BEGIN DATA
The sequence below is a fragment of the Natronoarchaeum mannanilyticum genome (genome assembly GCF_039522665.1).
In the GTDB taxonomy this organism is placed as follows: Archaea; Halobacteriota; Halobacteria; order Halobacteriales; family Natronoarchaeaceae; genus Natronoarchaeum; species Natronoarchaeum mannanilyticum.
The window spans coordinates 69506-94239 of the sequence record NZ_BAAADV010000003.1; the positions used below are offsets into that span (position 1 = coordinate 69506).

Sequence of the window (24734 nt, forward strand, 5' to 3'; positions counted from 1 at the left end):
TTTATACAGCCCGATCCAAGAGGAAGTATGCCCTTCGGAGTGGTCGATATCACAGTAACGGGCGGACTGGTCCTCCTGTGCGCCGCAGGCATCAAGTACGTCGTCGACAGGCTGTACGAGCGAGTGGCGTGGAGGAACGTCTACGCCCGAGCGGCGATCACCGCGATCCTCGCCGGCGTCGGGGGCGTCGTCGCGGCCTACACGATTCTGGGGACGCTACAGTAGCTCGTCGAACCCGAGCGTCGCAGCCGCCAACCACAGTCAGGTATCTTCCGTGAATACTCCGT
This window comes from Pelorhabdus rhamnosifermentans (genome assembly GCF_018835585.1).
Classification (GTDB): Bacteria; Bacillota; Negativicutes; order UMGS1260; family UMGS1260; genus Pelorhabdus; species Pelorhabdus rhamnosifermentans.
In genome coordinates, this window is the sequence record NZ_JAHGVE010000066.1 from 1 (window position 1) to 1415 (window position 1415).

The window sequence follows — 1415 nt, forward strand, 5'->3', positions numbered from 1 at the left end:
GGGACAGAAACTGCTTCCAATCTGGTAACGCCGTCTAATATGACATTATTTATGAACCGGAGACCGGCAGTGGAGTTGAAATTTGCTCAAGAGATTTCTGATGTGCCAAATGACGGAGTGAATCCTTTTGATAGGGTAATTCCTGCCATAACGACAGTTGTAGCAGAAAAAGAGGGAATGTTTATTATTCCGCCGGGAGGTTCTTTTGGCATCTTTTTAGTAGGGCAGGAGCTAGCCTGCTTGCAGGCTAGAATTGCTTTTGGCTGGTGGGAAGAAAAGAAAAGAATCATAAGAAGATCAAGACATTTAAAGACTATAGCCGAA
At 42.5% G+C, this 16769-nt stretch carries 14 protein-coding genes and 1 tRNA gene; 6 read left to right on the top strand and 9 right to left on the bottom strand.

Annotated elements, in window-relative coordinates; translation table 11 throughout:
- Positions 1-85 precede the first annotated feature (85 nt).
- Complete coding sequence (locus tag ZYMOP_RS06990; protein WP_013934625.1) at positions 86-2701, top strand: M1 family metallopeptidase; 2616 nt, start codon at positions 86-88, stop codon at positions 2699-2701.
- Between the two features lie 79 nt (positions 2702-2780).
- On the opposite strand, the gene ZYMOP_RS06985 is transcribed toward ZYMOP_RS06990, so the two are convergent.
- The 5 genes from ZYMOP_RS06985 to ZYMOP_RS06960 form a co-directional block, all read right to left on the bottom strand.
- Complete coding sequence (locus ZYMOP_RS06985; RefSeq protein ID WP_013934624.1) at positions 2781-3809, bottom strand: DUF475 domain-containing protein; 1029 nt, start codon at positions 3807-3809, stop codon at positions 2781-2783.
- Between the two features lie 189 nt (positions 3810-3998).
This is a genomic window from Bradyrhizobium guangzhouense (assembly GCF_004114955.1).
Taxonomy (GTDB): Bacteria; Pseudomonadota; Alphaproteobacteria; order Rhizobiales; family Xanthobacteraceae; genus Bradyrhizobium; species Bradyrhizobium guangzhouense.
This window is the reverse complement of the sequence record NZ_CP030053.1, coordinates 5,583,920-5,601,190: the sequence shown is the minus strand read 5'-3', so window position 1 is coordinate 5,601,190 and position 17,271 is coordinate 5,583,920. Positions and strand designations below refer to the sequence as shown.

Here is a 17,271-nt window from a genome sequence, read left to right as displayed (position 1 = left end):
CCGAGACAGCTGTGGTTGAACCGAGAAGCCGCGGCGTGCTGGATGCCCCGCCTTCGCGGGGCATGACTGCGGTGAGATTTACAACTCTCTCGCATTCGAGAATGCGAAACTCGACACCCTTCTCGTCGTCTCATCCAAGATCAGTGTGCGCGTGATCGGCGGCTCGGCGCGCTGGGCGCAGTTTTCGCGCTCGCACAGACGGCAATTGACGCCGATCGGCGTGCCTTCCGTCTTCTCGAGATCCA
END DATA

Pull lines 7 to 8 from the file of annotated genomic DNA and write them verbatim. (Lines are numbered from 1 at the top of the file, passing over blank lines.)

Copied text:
Classification (GTDB): Bacteria; Bacillota; Negativicutes; order UMGS1260; family UMGS1260; genus Pelorhabdus; species Pelorhabdus rhamnosifermentans.
In genome coordinates, this window is the sequence record NZ_JAHGVE010000066.1 from 1 (window position 1) to 1415 (window position 1415).